No acronym has seen such a sudden, stratospheric rise to fame in the last four years than “MAGA,” after President Donald Trump’s 2016 campaign slogan “Make America Great Again.”
Over the course of Trump’s raucous campaign and erratic presidency, the term evolved to become a battle cry of sorts for the right; a way to own the libs in a perfectly manageable two syllables.
But it turns out, the word MAGA is about as original as First Lady Melania Trump’s Republican National Convention speech.
“It means ‘fool,’ but when broken down to component morphemes [mú-gùn], it means something like ‘(someone) to ride about, like an ass.’
It is one of those words hard to successfully translate without using too many words. But if someone successfully convinces me to part with $50 with the promise of getting $100 in an hour, and then disappears, I’ve become his múgùn. He rolled me over.”
The term evolved into its Nigerian Pidgin equivalent Mugu, then took its final form as “Maga” in the early 2000s, during the advent of internet scams.
It means nothing in itself. It couldn’t be broken down to component parts because it didn’t belong to any language. It was just a small, smart, and apt expression that described a specific victim: an online fool who has parted with his/her money and/or emotions for the promise of millions or the promise of a relationship with a prince across the ocean.”
He uses the 2008 music video for “Maga Don Pay” (or, the Maga has paid up) by musician Kelly Hansome as an example of the term’s implications.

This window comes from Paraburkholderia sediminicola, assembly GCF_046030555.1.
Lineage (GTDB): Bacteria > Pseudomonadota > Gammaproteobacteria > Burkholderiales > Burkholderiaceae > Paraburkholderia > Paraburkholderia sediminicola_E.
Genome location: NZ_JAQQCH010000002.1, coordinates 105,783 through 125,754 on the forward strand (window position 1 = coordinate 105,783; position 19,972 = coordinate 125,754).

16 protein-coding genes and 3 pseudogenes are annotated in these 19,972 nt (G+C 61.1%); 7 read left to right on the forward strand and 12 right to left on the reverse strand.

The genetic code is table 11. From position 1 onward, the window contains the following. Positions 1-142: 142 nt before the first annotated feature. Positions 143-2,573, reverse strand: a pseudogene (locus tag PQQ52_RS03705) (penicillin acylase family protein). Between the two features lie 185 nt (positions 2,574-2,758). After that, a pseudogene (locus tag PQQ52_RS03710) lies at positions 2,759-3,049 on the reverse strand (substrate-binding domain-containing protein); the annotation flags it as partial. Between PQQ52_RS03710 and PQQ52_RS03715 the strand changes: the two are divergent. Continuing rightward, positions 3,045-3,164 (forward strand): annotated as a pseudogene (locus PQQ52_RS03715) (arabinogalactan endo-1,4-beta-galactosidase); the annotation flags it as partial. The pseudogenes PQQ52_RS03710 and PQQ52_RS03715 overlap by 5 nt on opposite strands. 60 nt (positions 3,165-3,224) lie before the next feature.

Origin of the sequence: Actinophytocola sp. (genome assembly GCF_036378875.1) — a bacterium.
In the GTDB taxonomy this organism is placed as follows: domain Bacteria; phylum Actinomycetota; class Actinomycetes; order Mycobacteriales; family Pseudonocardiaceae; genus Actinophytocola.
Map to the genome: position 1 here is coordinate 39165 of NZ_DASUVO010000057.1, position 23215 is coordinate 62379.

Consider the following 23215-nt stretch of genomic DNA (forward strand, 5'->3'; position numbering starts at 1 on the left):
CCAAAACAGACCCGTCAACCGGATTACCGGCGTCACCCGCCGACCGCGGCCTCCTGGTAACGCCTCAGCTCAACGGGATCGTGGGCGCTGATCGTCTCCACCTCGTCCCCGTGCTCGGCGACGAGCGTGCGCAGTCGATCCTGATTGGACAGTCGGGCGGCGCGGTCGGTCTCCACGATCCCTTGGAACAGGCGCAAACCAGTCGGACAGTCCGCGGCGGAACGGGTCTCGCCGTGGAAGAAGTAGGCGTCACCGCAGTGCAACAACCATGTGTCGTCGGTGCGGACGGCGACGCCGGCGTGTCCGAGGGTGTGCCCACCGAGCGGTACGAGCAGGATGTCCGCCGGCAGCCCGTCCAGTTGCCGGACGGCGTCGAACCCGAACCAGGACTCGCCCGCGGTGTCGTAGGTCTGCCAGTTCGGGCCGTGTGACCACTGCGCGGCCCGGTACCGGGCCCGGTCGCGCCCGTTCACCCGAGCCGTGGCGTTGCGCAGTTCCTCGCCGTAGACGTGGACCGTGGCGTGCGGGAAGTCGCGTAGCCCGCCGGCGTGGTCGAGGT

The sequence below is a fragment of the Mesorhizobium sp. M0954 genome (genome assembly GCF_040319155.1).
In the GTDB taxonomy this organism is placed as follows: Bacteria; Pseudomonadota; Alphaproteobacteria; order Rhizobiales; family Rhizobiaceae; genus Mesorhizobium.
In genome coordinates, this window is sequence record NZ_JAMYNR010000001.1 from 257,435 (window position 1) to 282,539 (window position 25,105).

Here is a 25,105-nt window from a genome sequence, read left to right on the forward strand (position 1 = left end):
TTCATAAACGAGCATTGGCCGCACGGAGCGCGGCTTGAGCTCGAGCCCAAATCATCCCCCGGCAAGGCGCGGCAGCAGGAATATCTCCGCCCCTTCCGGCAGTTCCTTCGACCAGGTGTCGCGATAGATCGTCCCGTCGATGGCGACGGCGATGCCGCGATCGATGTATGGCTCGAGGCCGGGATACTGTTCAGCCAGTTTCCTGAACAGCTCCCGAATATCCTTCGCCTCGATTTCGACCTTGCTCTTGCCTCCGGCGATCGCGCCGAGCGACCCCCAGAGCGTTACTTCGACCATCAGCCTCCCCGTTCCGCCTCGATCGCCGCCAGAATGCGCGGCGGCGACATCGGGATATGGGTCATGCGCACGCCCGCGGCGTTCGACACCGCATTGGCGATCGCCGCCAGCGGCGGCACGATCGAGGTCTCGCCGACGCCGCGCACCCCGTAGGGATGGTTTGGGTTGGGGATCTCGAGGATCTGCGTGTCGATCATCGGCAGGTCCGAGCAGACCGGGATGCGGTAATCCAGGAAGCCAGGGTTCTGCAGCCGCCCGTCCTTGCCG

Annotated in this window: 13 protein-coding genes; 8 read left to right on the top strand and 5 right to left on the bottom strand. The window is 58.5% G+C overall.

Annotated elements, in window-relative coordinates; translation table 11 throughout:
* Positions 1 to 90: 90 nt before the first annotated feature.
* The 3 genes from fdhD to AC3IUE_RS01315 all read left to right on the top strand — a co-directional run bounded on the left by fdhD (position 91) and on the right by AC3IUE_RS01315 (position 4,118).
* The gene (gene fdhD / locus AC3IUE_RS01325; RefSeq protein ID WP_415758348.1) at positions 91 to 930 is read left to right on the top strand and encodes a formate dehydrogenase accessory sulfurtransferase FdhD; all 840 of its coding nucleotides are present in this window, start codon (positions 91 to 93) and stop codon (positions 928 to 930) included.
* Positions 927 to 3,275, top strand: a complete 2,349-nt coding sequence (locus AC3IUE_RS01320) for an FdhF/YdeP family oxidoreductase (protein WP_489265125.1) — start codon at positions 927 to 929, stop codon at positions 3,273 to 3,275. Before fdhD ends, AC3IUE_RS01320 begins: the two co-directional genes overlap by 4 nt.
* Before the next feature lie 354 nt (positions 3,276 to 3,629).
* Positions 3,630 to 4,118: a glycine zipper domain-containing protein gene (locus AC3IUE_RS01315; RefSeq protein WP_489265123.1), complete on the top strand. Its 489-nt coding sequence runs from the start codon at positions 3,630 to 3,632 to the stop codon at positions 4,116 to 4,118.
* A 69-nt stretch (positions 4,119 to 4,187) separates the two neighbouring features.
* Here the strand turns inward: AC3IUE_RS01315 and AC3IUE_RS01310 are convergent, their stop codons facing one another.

In other words, a “Maga” is the American equivalent of a sucker.
When author Kurt Eichenwald found this out last year, he was eager to share it with his Twitter followers.
Most amazing thing I have learned today.
MAGA – you know, like Make America Great Again – is in Nigerian parlance a word that means easily fooled idiot.
So, hey there all you MAGA folks – Nigeria knew what you were long before the rest of us did.
— Kurt Eichenwald (@kurteichenwald) March 1, 2018
Some Nigerians and others let him know that they were in on the joke the whole time.
Well as a Nigerian, when I first heard that slogan “MAGA” from Trump’s base during d election we Nigerians joked n laughed about it. I later thought to myself maybe Trump was a victim himself to such a scam and thought hey I will just play it on Americans…
— Omo-George (@jesushiloba) March 2, 2018
Most people thought the term “Maga” fit perfectly to describe Trump’s supporters.
It's actually the term advanced fee con guys in Nigeria use to refer to anyone being conned ….Trump happens to be the biggest CON out there so yes lol we knew the American public was being MAGA'ed LMAO.
— OLAGOKE AWOYELE (@Lagoke) March 2, 2018
The same country "most of them" have never heard of knew Americans were only being played even before their election. Funny world https://t.co/3jDuoahJCK
— President Seun® (@Seunmaiye) March 2, 2018
As it turns out, some of Trump’s biggest buzzwords have a wealth of linguistic implications.
Maga also means Parasite in Oromo language
— Ion2 Cura (@ion2_cura) March 1, 2018
You know what trumpery means, right? pic.twitter.com/13ufzpUAJS
— ❤️Love*Truth*Honor*Justice*Integrity❤️ Will Win (@PhoenixThis) March 1, 2018
How perfect! And to add to this, did you know 'trump' in British slang means 'fart?'https://t.co/CCcmd6BMLL
— Mar-a-Hell-No!! (@Mar_a_Hell_No) March 1, 2018
Maaaaybe we should’ve seen this coming?